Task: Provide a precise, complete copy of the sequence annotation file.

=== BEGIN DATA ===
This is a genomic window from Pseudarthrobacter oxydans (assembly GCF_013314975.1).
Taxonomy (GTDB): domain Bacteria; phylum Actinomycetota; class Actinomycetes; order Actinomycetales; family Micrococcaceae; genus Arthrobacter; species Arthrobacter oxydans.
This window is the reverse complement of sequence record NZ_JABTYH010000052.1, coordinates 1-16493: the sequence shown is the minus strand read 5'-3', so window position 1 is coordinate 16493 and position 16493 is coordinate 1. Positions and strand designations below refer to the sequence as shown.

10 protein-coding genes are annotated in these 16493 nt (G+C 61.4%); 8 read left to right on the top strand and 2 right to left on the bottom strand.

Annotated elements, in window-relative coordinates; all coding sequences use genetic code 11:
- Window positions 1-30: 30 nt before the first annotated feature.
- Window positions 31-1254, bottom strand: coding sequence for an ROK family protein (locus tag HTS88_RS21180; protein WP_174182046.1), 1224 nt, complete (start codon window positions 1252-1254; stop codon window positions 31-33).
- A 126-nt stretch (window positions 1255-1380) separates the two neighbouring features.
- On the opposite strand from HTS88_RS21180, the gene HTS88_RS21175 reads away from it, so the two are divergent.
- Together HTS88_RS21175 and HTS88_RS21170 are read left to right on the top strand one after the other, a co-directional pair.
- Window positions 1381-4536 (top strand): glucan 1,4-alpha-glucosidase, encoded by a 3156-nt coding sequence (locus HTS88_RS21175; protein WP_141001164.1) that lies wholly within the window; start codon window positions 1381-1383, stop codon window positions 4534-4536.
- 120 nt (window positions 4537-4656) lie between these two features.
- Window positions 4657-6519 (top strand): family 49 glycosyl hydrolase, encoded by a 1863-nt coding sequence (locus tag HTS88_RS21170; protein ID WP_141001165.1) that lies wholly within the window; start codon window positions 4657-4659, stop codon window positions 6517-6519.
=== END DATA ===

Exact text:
This is a genomic window from Pseudarthrobacter oxydans (assembly GCF_013314975.1).
Taxonomy (GTDB): domain Bacteria; phylum Actinomycetota; class Actinomycetes; order Actinomycetales; family Micrococcaceae; genus Arthrobacter; species Arthrobacter oxydans.
This window is the reverse complement of sequence record NZ_JABTYH010000052.1, coordinates 1-16493: the sequence shown is the minus strand read 5'-3', so window position 1 is coordinate 16493 and position 16493 is coordinate 1. Positions and strand designations below refer to the sequence as shown.

10 protein-coding genes are annotated in these 16493 nt (G+C 61.4%); 8 read left to right on the top strand and 2 right to left on the bottom strand.

Annotated elements, in window-relative coordinates; all coding sequences use genetic code 11:
- Window positions 1-30: 30 nt before the first annotated feature.
- Window positions 31-1254, bottom strand: coding sequence for an ROK family protein (locus tag HTS88_RS21180; protein WP_174182046.1), 1224 nt, complete (start codon window positions 1252-1254; stop codon window positions 31-33).
- A 126-nt stretch (window positions 1255-1380) separates the two neighbouring features.
- On the opposite strand from HTS88_RS21180, the gene HTS88_RS21175 reads away from it, so the two are divergent.
- Together HTS88_RS21175 and HTS88_RS21170 are read left to right on the top strand one after the other, a co-directional pair.
- Window positions 1381-4536 (top strand): glucan 1,4-alpha-glucosidase, encoded by a 3156-nt coding sequence (locus HTS88_RS21175; protein WP_141001164.1) that lies wholly within the window; start codon window positions 1381-1383, stop codon window positions 4534-4536.
- 120 nt (window positions 4537-4656) lie between these two features.
- Window positions 4657-6519 (top strand): family 49 glycosyl hydrolase, encoded by a 1863-nt coding sequence (locus tag HTS88_RS21170; protein ID WP_141001165.1) that lies wholly within the window; start codon window positions 4657-4659, stop codon window positions 6517-6519.